God has us practice. Has us face the worst of ourselves – so when the time comes to act, to be Christ to another, we shine. When you are wholly honest with yourself, with your own good parts and bad, and are authentic – people know it. They sense it. You shine as an example of how to live truthfully, humbly, and with love of self and others and God. You also live much more comfortably in your own skin.

Lent is a great time to practice this change in perspective. A season to set aside time to reflect on who we are – and look at ourselves truthfully. This takes practice! And humility. And God’s grace.

God’s grace, God’s gift to us, is love which always is speaking to us about whom we truly are.

And we’re transfigured. Seen differently. Revealed. And in the revealing, opened to more change. Opened to transforming.

God helps us see all those things we’re trying to hide, the stories and revisions to stories to make ourselves better, and says… You’re my child. Beloved. I forgive you. I love you.

Just as God helps us see all those things we’re denying about ourselves. The good deeds, the compassion, the love. God sees how we shy from our goodness out of fear of being judged, or fear our misdeeds are too great… and God transfigures us. Reveals who we really are. God’s child. Beloved. Just as you are.

So what happens next?

Transfiguration is not transformation.

Transformation is next.

Jesus in our story gets right back down from the mountain and starts his trip towards Jerusalem. And we get right back down from this Sunday into the season of Lent next Sunday.

Seeing who we are propels us into action. Seeing who we are gives us the courage to boldly walk with Christ through town after town, and all the way to the cross – and beyond. Seeing ourselves – with all our merits and flaws – and hearing the voice from heaven say we are beloved – what can’t we overcome and who could steal this joy and hope and peace and love? We’re empowered to transform – to change the world – and to transform – change – ourselves.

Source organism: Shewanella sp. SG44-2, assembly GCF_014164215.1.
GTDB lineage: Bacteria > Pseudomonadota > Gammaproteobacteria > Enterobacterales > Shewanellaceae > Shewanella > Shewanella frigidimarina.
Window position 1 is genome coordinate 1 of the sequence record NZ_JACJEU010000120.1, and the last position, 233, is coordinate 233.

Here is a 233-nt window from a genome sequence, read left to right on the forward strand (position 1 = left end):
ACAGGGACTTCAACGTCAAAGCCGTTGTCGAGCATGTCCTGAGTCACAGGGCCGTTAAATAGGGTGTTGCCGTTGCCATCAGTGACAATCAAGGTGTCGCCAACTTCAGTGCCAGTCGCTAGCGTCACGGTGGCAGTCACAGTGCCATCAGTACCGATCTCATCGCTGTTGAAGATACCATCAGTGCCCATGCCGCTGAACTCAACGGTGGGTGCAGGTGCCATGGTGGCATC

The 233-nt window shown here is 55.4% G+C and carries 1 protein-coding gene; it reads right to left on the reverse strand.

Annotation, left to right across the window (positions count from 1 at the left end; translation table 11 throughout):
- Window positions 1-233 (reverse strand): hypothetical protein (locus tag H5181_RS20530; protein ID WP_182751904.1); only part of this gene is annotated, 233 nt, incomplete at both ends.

By the time you get to the county fair – the end of the project – the end of your time on Earth – you’ll be ready. You’ve put in the practice, you know your good parts and bad, you’ve been transforming yourself and the world, and you’re ready for the judge, the reward, the rest.

Amen.

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Clean Water is Life

Exodus 17:1-7

maria_pr_valentin_47-edit1_custom-316168977226453a3a91d20085eb3365e2901f07-s1300-c85
Puerto Ricans getting water from drainage pipes. Photo by Maria Valentin for NPR

Matthew 21:23-32

Rev. Anathea Portier Young quotes the Israelites, ““Is the Lord among us or not?” (Exodus 17:7). What proof and signs can persuade a thirsting, frightened people that God is with them and leads them in the wilderness?